Professional Instructional Design Practice Deciding how to design and develop instruction often depends on the organizational setting in which the instructional design professional finds him or herself. Organizations that have established traditions of delivering instruction may demand that certain forms be followed. For example, universities in North America and Europe traditionally require that for each course offered, a syllabus be created beforehand and students receive evaluation in the form of letter grades (an evaluation strategy developed at Cambridge University in the early 1800s). University courses traditionally require weekly three-hour meetings (or semiweekly 1.5-hour meetings). These requirements necessarily affect the way college professors design their instruction.
K-12 environments are under different but similar constraints. Designers who create instruction for K-12 school settings (this would include teachers, textbook writers, educational software manufactures, etc.) must work within the constraints of a system that has a specific timeframe (in the United States, typically 182 days of school, with approximately seven hours ofhttps://platform.virdocs.com/rscontent/epub/687388/1409592/OEBPS/chapter01.xhtml?#sp133593962:fig1_3 https://platform.virdocs.com/rscontent/epub/687388/1409592/OEBPS/chapter01.xhtml?#sp133593958:toc-sec1_5
instruction each day beginning with the first grade), assigned curriculum (established by state and local authorities), and evaluation procedures that include the awarding of letter grades and promotion to grade levels.
Nonacademic organizations have their own traditions and requirements for instructional design. For example, the US military has a tradition of using specific theories and development models to guide instructional design activity. During the 20th century, the US military offered instructional designers numerous opportunities to contribute to the knowledge base of the discipline; military actions that required the massing of troops from a civilian population also required that those troops receive training for their new roles. In peacetime, military personnel must receive training on a variety of highly technical, demanding, and dangerous tasks for which public school and college has not prepared them. These models continue to be used as protocols, allowing designers to develop instruction efficiently and (it is hoped) effectively.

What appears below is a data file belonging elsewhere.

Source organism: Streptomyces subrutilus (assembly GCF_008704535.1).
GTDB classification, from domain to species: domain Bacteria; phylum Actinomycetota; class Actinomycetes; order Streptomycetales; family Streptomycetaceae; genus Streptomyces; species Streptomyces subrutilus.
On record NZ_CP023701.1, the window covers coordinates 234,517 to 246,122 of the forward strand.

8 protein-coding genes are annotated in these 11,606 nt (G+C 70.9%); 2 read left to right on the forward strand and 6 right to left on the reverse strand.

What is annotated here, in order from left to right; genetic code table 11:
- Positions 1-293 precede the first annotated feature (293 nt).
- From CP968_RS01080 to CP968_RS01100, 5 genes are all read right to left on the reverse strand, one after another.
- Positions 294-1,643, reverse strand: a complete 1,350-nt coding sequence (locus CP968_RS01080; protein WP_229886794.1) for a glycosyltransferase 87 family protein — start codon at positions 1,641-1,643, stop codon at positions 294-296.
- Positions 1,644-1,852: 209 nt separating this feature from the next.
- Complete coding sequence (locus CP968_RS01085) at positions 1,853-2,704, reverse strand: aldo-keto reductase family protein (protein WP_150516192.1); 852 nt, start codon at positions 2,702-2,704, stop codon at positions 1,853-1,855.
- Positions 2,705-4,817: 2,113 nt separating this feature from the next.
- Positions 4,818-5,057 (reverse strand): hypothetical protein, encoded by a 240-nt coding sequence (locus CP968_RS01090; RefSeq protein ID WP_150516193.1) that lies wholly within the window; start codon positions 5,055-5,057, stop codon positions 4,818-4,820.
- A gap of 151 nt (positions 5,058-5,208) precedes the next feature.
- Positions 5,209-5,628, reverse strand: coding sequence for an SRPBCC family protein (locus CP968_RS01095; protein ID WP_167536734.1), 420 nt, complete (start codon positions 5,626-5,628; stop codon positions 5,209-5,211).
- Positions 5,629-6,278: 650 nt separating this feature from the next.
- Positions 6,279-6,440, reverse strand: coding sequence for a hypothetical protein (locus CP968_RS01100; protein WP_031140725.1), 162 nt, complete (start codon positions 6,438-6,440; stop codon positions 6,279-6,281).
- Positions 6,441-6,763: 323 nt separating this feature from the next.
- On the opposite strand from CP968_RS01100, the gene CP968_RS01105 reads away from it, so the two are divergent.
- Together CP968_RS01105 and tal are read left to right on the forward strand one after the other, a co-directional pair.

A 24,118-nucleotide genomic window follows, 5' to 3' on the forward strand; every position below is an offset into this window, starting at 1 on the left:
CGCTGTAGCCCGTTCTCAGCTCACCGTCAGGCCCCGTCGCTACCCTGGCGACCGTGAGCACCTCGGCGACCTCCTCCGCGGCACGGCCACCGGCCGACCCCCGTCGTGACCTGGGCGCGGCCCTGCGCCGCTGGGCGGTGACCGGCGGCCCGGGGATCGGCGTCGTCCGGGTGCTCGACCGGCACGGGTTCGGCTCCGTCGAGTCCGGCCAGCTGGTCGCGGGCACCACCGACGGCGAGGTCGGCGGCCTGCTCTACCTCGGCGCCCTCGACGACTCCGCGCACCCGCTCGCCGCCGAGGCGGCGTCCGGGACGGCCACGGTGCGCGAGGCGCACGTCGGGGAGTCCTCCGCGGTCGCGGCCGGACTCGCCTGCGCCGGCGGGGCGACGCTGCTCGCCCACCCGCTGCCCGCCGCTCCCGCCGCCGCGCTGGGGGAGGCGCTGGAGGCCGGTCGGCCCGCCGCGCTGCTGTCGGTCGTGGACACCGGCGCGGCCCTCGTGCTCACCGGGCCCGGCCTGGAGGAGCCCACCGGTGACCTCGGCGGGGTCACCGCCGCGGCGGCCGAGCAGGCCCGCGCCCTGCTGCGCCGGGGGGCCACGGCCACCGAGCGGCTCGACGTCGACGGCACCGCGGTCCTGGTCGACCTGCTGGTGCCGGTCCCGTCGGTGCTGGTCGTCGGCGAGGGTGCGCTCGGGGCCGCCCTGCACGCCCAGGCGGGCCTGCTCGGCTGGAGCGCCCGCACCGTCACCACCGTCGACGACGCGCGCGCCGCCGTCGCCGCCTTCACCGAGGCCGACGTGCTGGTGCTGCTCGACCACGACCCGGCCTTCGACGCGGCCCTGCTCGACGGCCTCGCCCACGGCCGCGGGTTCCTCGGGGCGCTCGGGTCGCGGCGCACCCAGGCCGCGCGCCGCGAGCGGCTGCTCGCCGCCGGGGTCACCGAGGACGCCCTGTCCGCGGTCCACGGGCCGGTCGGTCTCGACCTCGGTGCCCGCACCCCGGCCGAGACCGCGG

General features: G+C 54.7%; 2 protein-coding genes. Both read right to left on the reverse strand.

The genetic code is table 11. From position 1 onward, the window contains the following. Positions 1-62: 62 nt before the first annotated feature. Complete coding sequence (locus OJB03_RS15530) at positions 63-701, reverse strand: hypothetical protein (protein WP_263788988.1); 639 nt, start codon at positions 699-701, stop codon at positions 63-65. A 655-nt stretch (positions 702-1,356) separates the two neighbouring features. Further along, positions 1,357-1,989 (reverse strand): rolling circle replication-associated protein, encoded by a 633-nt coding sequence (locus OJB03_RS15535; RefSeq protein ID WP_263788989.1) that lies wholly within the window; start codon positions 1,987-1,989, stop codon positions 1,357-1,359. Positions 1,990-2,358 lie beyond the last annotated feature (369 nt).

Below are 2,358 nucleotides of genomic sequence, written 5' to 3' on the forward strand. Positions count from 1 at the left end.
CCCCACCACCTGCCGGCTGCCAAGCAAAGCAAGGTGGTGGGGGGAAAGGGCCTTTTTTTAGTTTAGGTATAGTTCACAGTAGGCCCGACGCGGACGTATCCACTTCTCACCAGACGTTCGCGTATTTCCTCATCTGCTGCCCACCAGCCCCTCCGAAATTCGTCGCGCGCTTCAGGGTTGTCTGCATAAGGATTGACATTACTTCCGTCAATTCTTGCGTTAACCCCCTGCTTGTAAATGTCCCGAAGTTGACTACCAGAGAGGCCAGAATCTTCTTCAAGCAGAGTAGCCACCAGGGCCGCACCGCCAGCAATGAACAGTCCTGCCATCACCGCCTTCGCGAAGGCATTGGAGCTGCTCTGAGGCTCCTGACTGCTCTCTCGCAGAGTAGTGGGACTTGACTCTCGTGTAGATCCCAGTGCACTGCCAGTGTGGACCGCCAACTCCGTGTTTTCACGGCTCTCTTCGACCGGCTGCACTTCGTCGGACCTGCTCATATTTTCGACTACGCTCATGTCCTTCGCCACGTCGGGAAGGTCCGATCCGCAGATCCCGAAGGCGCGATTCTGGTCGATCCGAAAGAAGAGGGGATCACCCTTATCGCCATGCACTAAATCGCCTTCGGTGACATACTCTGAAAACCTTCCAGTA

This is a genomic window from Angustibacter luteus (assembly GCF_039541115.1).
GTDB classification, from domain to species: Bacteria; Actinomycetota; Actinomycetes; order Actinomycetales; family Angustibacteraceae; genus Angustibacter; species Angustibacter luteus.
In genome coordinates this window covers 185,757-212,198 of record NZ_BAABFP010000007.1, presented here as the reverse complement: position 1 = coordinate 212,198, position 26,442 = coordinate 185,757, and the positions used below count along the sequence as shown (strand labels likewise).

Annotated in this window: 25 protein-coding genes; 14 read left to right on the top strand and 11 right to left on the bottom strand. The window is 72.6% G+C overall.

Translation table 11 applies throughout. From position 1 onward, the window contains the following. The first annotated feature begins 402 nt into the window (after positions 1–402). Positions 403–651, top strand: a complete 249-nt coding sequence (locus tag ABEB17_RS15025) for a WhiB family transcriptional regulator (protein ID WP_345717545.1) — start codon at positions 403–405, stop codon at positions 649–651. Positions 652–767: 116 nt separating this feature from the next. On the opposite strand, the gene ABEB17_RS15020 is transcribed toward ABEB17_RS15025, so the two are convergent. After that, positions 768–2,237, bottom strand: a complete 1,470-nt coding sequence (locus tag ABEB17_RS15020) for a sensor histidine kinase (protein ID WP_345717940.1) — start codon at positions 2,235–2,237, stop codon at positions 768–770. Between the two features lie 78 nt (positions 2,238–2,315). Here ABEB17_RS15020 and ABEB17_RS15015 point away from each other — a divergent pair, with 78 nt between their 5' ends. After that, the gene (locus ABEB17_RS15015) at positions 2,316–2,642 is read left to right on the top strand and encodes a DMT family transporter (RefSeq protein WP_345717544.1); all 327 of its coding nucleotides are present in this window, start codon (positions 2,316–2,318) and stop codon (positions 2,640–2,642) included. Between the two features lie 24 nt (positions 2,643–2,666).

In their white paper on instructional design in higher education, authors Elaine Beirne and Matthew Romanoski describe instructional design as, “a dynamic and fluid field” (2018, p. 5). Instructional designers come from a variety of backgrounds with a variety of professional experiences. The results of a research study conducted by Intentional Futures (2016) found that today’s professional instructional designers are highly and diversely educated; most of them have masters degrees and over thirty percent have earned doctoral degrees. In his review of instructional design practices, William Sugar (2014) identifies many common activities in which most instructional designers engage. These include writing learning objectives and selecting instructional strategies.
Today, most instructional design teams consist of a variety of specialists including artists, writers, subject-matter experts, programmers, project managers, assessment specialists, and evaluators (Gibbons, 2014; Green & Brown, 2002). At the same time, many teachers, human-resource specialists and media producers design and produce instruction on their own or in very small groups. The approach you take to designing instruction will of course depend heavily on your professional setting and available resources.
Traditional Approaches (Analyze, Develop, Evaluate)